Aircraft Maintenance Assuming Greater Role in Value of Helicopter Operations
Operators’ emphasis on controlling lifecycle and direct operating costs (DOC) has thrust maintenance, repair and overhaul (MRO) into a lead role in rotorcraft operations, expanding the boundaries of MRO far beyond wrench turning. And with declining aircraft sales, OEMs that formerly ceded large segments of aftermarket services to third-party companies are increasing their involvement in the MRO arena. These trends are on full view here in Dallas at Heli-Expo.
With parts traceability and documentation so critical in the aftermarket, MRO providers are seeking solutions to improve and reduce the costs of record keeping. Freedom Aero Services of Lincoln, California (Booth No. 1120), which repairs electrical accessories and instruments for turbine-powered helicopters, announced it has received FAA authorization to apply digital signatures to work orders and store maintenance records digitally.
“The approved procedures improve our efficiency and reduce our consumption of paper products,” said Kevin Sherman, Freedom’s QA Manager. “We are a small company, but take pride in our use of advanced technology throughout our operations, which now includes record keeping.”
Operators are using high-tech tools to reduce MRO costs. RLC, the largest privately held helicopter operator in the Gulf of Mexico, is using software from San Diego-based Component Control (Booth No. 7321) to implement trend-based preventive maintenance programs. “This real-time information enables us to identify maintenance trends and options, increasing our overall fleet efficiency and allowing us to quickly and accurately respond to our customers,” said Joyce Cornett, RLC’s inventory systems manager.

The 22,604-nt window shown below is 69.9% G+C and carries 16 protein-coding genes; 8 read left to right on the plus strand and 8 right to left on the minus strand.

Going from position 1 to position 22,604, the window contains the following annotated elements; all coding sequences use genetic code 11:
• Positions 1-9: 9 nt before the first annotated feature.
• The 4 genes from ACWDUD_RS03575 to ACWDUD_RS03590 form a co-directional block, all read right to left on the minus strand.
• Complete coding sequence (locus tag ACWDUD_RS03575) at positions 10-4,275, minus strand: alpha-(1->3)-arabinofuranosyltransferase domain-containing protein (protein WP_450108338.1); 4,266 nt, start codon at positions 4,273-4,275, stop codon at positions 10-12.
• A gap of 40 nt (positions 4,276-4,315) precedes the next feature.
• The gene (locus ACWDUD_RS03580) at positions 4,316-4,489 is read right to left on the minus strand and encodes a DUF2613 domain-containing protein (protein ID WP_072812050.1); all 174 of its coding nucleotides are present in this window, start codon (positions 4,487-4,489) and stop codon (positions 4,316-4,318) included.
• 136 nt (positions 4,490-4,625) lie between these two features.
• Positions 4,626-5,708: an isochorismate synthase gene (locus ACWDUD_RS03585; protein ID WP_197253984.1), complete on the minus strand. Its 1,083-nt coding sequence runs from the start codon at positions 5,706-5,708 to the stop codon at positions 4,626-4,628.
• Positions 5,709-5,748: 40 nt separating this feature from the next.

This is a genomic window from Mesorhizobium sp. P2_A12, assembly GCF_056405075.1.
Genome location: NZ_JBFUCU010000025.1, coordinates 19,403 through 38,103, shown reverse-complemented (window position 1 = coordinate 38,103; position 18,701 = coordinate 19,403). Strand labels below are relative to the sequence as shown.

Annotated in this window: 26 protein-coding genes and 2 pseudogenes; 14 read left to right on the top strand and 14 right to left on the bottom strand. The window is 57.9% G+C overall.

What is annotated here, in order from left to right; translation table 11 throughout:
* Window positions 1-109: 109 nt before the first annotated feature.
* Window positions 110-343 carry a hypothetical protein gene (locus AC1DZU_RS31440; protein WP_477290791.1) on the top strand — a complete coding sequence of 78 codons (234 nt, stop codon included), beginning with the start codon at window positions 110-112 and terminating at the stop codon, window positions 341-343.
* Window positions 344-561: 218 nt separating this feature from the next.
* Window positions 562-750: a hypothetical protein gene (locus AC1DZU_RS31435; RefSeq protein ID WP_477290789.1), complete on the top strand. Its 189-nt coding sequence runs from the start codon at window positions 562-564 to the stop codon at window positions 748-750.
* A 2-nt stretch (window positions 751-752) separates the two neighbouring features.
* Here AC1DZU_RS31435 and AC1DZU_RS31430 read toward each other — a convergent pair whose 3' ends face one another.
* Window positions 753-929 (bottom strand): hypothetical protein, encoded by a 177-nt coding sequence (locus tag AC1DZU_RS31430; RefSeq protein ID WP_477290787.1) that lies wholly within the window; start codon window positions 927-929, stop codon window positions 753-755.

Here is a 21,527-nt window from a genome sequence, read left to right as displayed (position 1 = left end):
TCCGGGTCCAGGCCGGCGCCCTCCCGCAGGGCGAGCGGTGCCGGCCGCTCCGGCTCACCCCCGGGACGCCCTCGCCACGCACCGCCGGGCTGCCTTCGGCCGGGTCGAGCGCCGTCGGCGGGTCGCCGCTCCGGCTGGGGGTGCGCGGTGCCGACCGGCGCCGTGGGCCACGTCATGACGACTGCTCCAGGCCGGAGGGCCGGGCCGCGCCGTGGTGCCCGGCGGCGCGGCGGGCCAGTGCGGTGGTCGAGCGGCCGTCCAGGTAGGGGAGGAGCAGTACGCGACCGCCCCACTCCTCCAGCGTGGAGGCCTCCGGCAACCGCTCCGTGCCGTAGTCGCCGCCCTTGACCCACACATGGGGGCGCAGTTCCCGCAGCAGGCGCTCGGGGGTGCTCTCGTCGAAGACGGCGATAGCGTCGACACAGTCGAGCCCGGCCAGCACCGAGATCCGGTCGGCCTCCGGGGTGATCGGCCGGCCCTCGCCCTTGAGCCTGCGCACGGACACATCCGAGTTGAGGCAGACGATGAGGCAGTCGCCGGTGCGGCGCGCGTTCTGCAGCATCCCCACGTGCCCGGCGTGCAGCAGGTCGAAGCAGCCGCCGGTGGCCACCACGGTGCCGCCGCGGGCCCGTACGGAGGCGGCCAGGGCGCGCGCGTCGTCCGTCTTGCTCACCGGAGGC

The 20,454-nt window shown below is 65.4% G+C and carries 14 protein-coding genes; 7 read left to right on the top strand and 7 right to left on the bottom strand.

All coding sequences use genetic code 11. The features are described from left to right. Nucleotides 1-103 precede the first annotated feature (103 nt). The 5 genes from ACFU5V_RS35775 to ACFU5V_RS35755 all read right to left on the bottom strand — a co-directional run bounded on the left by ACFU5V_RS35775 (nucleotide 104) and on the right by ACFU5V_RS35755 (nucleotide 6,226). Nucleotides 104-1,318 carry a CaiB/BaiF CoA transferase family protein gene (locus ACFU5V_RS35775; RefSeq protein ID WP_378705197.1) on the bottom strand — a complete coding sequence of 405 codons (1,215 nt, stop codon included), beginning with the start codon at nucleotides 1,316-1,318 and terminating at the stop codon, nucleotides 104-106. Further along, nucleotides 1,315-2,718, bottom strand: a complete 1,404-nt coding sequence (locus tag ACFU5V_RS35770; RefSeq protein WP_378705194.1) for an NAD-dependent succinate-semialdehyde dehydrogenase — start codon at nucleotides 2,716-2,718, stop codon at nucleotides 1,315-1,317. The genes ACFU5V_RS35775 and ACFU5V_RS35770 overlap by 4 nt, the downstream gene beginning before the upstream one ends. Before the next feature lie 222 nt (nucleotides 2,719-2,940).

Meanwhile, OEMs are buying or partnering with MRO providers, working to fend off competition from aftermarket competitors like PMA parts providers.
Last year Eurocopter (Booth No. 1917) bought global MRO services provider Vector Aerospace (Booth No. 7139), an acquisition Eurocopter president and CEO Lutz Bertling called “a major milestone” at Eurocopter’s annual Heli-Expo press conference, describing Vector as “one of the key players in helicopter maintenance,”
Summit Aviation of Middletown, Delaware (Booth No. 8051), which provides aircraft and engine maintenance on Bell, Boeing, Eurocopter, MD and Sikorsky helicopters, announced at the show a long-term agreement with Sikorsky Global Helicopters (Booth No. 6148) that includes aftermarket support for the Sikorsky-owned Schweizer 300 C helicopter line.
Bell Helicopter (Booth No. 9846) announced here a new torsion tension (TT) strap for Bell 206-series helicopters with a calendar life extension to 36 (from 24) months, on the heels of aftermarket provider Airwolf Aerospace (Booth No. 10243) announcing the expanded availability of its recently PMA-approved, and lower-cost 24-calendar-month TT Strap for the same Bell model.
Operators’ growing options for MRO products and services make customer service more critical to providers’ success than ever.
Here at Heli-Expo, Standard Aero Helicopter Programs (Booth No. 9446) is touting its No. 1 rating in customer satisfaction, based on data from independent market research firm Ducker Worldwide. Survey results indicate that more than 98 percent of customers who used StandardAero in 2011 would recommend their service to others. But more than just thumping its chest, StandardAero analyzes the survey results and uses the data to initiate corrective actions where necessary.